Brexit is going to happen; a response
Jon Worth, respected EU blogger, wrote this article on why, for various reasons, the reality of Brexit would prove an impossibility. Such a thesis seems to me to be quite common in the political commentariat, certainly among those with an above average (by UK standards) understanding of the EU. It is not an idea that I support however and I’m going to lay out why in this post.
For me, part of the issue lies in a false understanding of how Theresa May operates and how she reaches policy decisions. After she appointed three prominent Brexiteers (Fox, Johnson and Davis) to key roles that would be heavily involved in delivering Brexit, many described this as a masterstroke, making them the engineers to their own failure as they discovered (and would have to explain to the public) that the things they had promised in the campaign were not actually possible. I reject this reading essentially out of hand. In my view May made these appointments because she had to. Brexiteers were already attacking her for having campaigned for Remain (and so being unfit to lead Brexit negotiations) and so she had to build her credibility with her party. Prior to her promotion to PM, Theresa May had never been identified as a strategic mastermind, rather the opposite, she was seen as straightforward and simple. I do not believe this changed overnight. I see in her actions no secret policy to halt Brexit, I believe she is really committed to making Brexit happen and is totally devoted to maintaining party unity and loyalty.
This is not to say that Brexit won’t be long and difficult, but rather than an exit will definitely happen, later if not sooner.
Many point to the constant delays in when Article 50 will be triggered. After all, first it was going to be the same day as the result, then later this year and now later 2017. But for me that is where the delays stop. Of course it could never be activated this year; the government needs time to prepare a negotiating position. Given this time, early 2017 seems unlikely as it is before the elections in France and Germany (which could disrupt any negotiation process), while after 2017 the timetable becomes even tighter as budget negotiations for the period post-2020 and the next scheduled general election both loom large. Late 2017 then seems like the optimal period to start negotiations, making the delays totally unsurprising even for a government totally committed to exit.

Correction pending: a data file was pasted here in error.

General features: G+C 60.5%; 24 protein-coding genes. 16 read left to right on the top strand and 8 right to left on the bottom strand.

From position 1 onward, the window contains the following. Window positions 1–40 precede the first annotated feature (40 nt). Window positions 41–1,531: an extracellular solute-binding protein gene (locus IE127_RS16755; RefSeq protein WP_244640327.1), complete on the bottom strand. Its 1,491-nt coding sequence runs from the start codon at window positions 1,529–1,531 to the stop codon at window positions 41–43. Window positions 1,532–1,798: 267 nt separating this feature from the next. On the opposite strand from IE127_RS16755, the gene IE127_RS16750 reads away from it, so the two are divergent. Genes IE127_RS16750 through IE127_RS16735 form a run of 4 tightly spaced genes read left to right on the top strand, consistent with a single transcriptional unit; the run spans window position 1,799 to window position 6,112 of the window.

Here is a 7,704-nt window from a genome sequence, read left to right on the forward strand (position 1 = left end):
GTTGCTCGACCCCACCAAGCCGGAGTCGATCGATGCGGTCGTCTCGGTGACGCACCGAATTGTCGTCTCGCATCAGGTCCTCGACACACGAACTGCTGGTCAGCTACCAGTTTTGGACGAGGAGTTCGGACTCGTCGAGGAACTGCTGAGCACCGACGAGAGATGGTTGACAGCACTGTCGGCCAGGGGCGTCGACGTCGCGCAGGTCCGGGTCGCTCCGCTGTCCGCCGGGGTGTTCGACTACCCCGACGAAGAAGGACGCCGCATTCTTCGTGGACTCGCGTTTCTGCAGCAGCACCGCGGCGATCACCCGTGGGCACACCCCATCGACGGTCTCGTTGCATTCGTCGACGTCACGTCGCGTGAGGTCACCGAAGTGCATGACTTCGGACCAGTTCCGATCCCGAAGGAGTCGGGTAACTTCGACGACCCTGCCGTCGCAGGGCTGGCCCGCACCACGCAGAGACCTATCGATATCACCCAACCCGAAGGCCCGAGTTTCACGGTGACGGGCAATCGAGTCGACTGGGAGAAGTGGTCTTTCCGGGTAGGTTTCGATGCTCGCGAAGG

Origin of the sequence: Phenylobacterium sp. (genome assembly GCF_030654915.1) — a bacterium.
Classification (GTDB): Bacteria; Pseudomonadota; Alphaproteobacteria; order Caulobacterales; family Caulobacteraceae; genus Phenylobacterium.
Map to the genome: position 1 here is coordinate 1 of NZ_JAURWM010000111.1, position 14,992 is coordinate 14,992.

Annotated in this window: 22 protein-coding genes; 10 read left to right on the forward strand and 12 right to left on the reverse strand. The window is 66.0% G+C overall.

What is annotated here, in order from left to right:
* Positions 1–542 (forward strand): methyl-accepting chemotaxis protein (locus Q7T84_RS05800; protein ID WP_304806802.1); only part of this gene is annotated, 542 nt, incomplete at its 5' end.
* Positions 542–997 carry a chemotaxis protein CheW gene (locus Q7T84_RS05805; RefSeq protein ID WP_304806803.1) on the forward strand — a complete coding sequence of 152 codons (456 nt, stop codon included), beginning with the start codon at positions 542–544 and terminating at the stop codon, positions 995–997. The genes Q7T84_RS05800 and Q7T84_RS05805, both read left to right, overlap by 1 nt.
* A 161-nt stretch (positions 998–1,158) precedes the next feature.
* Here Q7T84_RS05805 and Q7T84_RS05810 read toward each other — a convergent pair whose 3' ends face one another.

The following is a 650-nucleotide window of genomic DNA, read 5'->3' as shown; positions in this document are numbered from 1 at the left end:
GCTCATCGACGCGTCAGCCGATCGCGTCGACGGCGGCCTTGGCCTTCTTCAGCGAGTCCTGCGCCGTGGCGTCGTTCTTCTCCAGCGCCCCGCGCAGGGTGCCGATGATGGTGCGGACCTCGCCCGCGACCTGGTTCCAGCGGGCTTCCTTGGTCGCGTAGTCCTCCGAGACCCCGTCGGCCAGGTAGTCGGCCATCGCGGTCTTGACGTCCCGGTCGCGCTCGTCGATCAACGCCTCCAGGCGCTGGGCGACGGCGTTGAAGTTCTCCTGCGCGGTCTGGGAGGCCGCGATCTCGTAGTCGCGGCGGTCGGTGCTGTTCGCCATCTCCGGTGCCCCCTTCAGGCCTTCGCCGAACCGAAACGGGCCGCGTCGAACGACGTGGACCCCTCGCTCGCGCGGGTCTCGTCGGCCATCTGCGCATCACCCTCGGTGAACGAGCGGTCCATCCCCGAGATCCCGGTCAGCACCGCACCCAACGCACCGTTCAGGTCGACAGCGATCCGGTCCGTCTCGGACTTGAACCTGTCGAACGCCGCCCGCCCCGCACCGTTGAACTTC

There is no denying that the Brexiteers do not have a coherent plan for negotiations currently. I do not even necessarily expect them to have one by the time that negotiations. Pressure from the hardline Brexit wing of the Tory party will push them to start negotiations sooner or later, regardless of how well formulated the plan is. If we are indeed arguing that those appointed to deal with this are essentially incompetent, I see no reason to rule out them going into this process purely out of political principle even if they have no clear idea of where they are going. Indeed some of the buccaneering statements from Fox and Davis even make me suspect that they are liable to do this.
Jon Worth is right to point out that economic uncertainty will force the government to come back to the issue of Article 50 (though I believe the timeframe of late 2017 is genuine anyway). But my interpretation is not that they will offer another referendum. Indeed even within the much more pro-EU Labour party this suggestion has essentially fallen on deaf ears for the most part, the suggestion that the Tory party would then take this up seems somewhat unlikely in this context. Rather this will merely force them to go ahead with negotiations and seek to end the uncertainty, likely with the result of leaving the UK with a worse deal than could otherwise be achieved without the economic pressure.
In short, seeing many of the same reasons for complexity and delays in the Brexit process, while Jon concludes that this will lead to an impasse in actually delivering Brexit and a referendum that will reverse the previous one, I instead see a future where the government presses ahead with the negotiations and, under the pressure of economic difficulty and unruly backbenchers, the government rushes towards any Brexit it can lay its hands on, leaving the UK undoubtedly worse off and with a (at best) mediocre deal but nonetheless fully Brexit-ed.